How to collect that wild swarm of bees

**DISCLAIMER** This is not in anyway my area of expertise and I was merely an observer of the action. Step 1 is most important – if you have your own swarm of bees – call somebody who knows something about that stuff!

WELCOME TO  FUN WITH BEES: a step-by-step guide to collecting that wild swarm of European honey bees (Apis mellifera) that turned up in your garden that one time……


Step 1. Call up your mate who’s into that stuff and has all the appropriate boxes and know-how. IMG_0547

Step 2. Coat box with the scent of lemongrass. The bees something something the lemongrass something something. IMG_0549

Step 3. Snip the branch, pose for photo. Looking good! IMG_0550

Step 4. Known a ‘the shake’ – this is the official uniting of box and bee. 

Step 5. Complete the box puzzle. IMG_0552

Step 6. Looks like the little critters have it all figured out. Job well done mate. IMG_0553


Step 8. Well this sucks! IMG_0555

Step 9. Is the swarm getting ready to leave or getting orientated to stay? Best to just sit and wait. IMG_0557

Step 10. Looks like the little critters have it all figured out. Job well done mate. IMG_0558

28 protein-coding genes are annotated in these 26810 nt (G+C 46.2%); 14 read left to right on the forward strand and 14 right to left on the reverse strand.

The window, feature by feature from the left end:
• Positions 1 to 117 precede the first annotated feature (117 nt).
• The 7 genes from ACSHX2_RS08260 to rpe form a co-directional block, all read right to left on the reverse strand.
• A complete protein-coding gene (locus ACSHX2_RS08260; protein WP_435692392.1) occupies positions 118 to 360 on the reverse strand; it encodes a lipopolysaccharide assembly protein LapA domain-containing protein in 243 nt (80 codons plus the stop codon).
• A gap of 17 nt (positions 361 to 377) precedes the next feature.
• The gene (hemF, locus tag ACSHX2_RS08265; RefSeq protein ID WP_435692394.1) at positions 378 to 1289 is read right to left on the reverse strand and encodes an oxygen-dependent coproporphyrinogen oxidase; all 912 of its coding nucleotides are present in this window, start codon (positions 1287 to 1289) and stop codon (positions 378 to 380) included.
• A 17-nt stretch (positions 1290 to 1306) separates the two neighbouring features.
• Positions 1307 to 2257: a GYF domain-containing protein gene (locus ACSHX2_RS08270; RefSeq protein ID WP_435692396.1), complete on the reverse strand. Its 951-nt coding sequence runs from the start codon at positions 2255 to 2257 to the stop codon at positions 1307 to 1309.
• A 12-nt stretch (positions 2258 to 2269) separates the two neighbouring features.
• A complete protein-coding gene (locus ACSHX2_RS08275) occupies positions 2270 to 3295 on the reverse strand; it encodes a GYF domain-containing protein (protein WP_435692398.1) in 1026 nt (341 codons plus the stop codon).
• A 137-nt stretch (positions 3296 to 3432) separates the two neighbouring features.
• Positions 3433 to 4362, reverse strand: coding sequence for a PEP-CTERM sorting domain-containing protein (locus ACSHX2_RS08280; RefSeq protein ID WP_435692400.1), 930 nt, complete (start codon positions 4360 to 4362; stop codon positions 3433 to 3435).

Thanks heaps to all the people who made #FunWithBees possible, including Glen the mate with the know-how, @TerraThea, @KarenRetra, @terngirl, and @ManuSaunders

Find out more about this and the non-work shenanigans of other ecologists on the VIC/NSW border by jumping on Twitter and following #AlburyLife IMG_0560


**DISCLAIMER** I do, however, have some expertise in entomology and invasive species generally. Please flick through some other pages, posts and publications linked on this site – almost all of which relate to my (recently completed) PhD research on the interactions of invasive species in rainforest on Christmas Island.







2 responses to “How to collect that wild swarm of bees

  1. The old something something aye. Will try this next time they turn up, of course only with someone who has that something something. Neat’o little post up mate.

  2. Pingback: The INSECT INVADERS are coming! | KAPOW! ECOLOGY

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